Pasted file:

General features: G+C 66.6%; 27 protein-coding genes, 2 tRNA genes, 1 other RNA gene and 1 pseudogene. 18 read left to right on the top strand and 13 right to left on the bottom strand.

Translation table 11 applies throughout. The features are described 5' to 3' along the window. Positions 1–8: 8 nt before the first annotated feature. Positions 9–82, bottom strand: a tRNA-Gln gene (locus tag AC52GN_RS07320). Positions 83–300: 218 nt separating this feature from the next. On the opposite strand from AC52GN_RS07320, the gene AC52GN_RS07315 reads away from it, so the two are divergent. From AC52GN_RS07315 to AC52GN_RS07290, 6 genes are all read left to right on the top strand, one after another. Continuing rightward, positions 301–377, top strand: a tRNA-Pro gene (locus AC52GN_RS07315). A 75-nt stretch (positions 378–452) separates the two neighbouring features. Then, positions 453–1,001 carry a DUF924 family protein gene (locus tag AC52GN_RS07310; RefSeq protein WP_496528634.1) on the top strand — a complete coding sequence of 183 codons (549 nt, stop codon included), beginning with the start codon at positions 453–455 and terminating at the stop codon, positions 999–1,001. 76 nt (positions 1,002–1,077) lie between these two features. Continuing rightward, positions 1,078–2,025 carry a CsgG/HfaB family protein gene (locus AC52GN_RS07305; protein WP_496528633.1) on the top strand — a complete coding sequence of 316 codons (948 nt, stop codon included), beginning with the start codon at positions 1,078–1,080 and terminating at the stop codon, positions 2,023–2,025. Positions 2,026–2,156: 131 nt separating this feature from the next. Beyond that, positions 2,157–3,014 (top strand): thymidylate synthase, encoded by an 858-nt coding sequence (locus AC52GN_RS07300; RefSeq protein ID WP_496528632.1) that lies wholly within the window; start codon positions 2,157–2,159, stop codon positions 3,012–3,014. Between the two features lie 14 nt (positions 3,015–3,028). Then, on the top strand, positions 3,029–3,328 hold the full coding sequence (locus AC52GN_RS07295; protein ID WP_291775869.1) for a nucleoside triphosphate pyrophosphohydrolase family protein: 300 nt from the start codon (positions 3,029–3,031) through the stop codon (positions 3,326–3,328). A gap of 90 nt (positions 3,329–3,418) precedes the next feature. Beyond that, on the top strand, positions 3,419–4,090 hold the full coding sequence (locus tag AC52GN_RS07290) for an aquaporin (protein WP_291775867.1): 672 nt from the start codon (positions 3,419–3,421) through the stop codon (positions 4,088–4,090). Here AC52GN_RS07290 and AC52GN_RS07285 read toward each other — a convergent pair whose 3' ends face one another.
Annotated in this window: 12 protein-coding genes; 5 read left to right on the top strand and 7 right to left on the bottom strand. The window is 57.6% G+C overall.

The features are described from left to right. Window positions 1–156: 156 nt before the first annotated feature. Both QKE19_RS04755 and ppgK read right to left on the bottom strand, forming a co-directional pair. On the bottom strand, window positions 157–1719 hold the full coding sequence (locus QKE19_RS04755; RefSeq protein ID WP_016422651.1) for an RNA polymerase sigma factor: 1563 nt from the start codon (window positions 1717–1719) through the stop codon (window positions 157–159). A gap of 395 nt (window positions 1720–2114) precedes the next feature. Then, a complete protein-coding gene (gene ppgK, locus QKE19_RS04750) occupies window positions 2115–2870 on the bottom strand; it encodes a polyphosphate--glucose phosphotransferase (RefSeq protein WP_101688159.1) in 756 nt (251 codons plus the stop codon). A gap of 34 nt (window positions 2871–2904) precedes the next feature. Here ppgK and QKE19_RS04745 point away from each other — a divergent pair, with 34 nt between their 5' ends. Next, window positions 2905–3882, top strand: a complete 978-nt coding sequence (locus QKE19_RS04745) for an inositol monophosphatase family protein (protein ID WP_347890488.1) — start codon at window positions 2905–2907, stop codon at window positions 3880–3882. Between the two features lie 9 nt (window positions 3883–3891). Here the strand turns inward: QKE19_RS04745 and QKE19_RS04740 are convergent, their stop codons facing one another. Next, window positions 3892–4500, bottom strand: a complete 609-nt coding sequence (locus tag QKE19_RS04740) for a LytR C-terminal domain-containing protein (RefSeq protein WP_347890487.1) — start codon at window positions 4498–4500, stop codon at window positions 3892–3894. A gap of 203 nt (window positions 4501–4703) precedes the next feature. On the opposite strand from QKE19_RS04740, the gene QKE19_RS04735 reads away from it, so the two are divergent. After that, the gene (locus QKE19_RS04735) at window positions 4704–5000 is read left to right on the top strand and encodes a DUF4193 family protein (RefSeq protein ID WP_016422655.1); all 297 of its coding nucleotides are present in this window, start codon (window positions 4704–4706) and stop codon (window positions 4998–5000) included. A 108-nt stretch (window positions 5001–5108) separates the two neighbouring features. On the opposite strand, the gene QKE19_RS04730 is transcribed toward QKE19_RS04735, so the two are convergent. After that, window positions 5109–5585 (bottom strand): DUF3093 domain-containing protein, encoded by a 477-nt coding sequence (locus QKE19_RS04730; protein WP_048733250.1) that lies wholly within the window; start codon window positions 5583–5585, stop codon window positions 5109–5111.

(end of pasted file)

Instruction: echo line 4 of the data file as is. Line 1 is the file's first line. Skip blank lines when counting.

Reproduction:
The features are described from left to right. Window positions 1–156: 156 nt before the first annotated feature. Both QKE19_RS04755 and ppgK read right to left on the bottom strand, forming a co-directional pair. On the bottom strand, window positions 157–1719 hold the full coding sequence (locus QKE19_RS04755; RefSeq protein ID WP_016422651.1) for an RNA polymerase sigma factor: 1563 nt from the start codon (window positions 1717–1719) through the stop codon (window positions 157–159). A gap of 395 nt (window positions 1720–2114) precedes the next feature. Then, a complete protein-coding gene (gene ppgK, locus QKE19_RS04750) occupies window positions 2115–2870 on the bottom strand; it encodes a polyphosphate--glucose phosphotransferase (RefSeq protein WP_101688159.1) in 756 nt (251 codons plus the stop codon). A gap of 34 nt (window positions 2871–2904) precedes the next feature. Here ppgK and QKE19_RS04745 point away from each other — a divergent pair, with 34 nt between their 5' ends. Next, window positions 2905–3882, top strand: a complete 978-nt coding sequence (locus QKE19_RS04745) for an inositol monophosphatase family protein (protein ID WP_347890488.1) — start codon at window positions 2905–2907, stop codon at window positions 3880–3882. Between the two features lie 9 nt (window positions 3883–3891). Here the strand turns inward: QKE19_RS04745 and QKE19_RS04740 are convergent, their stop codons facing one another. Next, window positions 3892–4500, bottom strand: a complete 609-nt coding sequence (locus tag QKE19_RS04740) for a LytR C-terminal domain-containing protein (RefSeq protein WP_347890487.1) — start codon at window positions 4498–4500, stop codon at window positions 3892–3894. A gap of 203 nt (window positions 4501–4703) precedes the next feature. On the opposite strand from QKE19_RS04740, the gene QKE19_RS04735 reads away from it, so the two are divergent. After that, the gene (locus QKE19_RS04735) at window positions 4704–5000 is read left to right on the top strand and encodes a DUF4193 family protein (RefSeq protein ID WP_016422655.1); all 297 of its coding nucleotides are present in this window, start codon (window positions 4704–4706) and stop codon (window positions 4998–5000) included. A 108-nt stretch (window positions 5001–5108) separates the two neighbouring features. On the opposite strand, the gene QKE19_RS04730 is transcribed toward QKE19_RS04735, so the two are convergent. After that, window positions 5109–5585 (bottom strand): DUF3093 domain-containing protein, encoded by a 477-nt coding sequence (locus QKE19_RS04730; protein WP_048733250.1) that lies wholly within the window; start codon window positions 5583–5585, stop codon window positions 5109–5111.